California Penal Code §211 defines robbery as “the felonious taking of personal property in the possession of another, from his person or immediate presence, and against his will, accomplished by means of force or fear.”
Federal law defines robbery under 18 U.S. Code §§2111-2119. The federal definition of robbery is substantially similar to the California Penal Code. However, federal law includes taking by “intimidation.” Other significant distinctions between federal and state law include where the robbery occurs (federal jurisdiction), the type of property stolen (federal property), and the person robbed (federal employee).
If the robbery or attempted robbery comes within the federal definition, such as the robbery of a bank or post office, the defendant may be charged with both federal and state burglary. That means a defendant may be separately tried, convicted, and sentenced in federal and state courts.
Federal and state burglary is separated into parts, called “elements,” which include:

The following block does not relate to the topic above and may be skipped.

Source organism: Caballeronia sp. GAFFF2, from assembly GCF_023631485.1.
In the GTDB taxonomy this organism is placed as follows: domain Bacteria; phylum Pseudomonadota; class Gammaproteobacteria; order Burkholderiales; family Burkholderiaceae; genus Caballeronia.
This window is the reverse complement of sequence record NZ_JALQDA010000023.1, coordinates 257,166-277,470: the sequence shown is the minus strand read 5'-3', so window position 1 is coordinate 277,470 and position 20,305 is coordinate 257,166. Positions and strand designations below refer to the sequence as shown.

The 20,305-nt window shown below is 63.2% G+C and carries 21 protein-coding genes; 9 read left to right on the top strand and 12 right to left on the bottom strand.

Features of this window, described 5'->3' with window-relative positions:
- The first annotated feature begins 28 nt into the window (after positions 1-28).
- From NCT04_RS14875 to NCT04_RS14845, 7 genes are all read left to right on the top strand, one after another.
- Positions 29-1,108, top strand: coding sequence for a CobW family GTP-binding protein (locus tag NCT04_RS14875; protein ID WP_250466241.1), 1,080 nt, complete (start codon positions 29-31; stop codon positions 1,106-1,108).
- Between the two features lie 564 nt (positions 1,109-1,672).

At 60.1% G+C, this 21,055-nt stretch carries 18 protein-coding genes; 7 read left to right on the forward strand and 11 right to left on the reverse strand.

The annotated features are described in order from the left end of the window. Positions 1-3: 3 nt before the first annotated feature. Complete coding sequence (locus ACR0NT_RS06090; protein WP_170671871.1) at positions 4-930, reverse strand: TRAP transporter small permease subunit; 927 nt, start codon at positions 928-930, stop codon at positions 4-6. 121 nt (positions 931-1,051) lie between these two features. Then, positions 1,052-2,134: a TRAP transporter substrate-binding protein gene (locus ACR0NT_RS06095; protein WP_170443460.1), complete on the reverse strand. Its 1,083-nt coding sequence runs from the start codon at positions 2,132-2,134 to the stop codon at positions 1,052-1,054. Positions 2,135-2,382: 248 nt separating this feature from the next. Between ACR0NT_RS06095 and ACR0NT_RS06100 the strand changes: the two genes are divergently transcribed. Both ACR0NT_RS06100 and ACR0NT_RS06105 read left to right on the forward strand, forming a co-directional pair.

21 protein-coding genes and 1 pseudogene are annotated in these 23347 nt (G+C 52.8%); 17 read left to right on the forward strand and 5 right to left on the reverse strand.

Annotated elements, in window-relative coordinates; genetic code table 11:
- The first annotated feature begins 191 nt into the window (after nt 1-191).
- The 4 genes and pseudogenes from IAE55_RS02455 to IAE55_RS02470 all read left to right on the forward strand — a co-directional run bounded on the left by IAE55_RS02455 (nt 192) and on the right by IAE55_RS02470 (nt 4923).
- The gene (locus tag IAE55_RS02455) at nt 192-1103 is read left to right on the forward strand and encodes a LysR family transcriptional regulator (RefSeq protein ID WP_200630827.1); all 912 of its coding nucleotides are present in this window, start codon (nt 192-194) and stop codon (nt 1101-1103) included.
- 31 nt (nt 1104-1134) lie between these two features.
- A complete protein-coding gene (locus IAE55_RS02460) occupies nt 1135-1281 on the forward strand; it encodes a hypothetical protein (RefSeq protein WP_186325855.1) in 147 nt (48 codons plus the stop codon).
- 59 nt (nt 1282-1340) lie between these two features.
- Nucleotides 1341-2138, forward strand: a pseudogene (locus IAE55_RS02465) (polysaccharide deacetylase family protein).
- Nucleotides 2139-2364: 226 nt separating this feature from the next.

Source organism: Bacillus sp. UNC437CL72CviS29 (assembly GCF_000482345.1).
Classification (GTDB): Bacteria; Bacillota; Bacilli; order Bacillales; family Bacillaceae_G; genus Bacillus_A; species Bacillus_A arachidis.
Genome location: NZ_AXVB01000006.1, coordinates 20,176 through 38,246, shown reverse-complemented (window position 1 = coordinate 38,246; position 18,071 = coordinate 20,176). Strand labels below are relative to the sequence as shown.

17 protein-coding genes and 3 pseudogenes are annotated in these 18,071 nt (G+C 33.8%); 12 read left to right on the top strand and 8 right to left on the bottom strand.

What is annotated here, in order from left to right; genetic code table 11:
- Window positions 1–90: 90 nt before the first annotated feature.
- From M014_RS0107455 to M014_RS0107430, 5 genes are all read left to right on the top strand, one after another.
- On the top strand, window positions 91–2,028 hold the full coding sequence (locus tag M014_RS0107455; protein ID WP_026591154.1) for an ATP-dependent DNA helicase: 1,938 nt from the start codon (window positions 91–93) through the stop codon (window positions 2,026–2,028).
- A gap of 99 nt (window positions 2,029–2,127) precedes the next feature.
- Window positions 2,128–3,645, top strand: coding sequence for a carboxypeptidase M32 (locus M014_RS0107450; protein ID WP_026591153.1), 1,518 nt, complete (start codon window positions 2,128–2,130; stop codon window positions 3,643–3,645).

Personal property in another’s presence;
From his person or presence;
Without consent; and
By force, fear, or intimidation.
If the prosecution fails to prove any element, the defendant cannot be convicted.
A seasoned robbery attorney will counsel you regarding federal and state robbery as applied to your unique case.
Burden of Proof: Beyond Reasonable Doubt
Federal and state crimes require the same burden of proof, which is the legal standard to which a party must prove its case; the burden of proof is “beyond reasonable doubt.” The prosecution must prove every element of robbery beyond a reasonable doubt to convict. Your Fresno theft lawyer will thoroughly explain reasonable doubt to you.
Federal and state conviction(s) are punishable by imprisonment and/or fines. The length of imprisonment is determined by whether the conviction is in the first or second degree, and whether the defendant has prior convictions. A federal conviction generally carries more severe punishment.
If you are facing robbery or attempted robbery charges, you should not speak to anyone about your case without an attorney present to preserve your rights. Anything you say may be used to incriminate you at trial or through other legal proceedings.
A skilled robbery attorney will strategize with you regarding your plea, testimony, and available defenses to achieve an acquittal of this serious crime.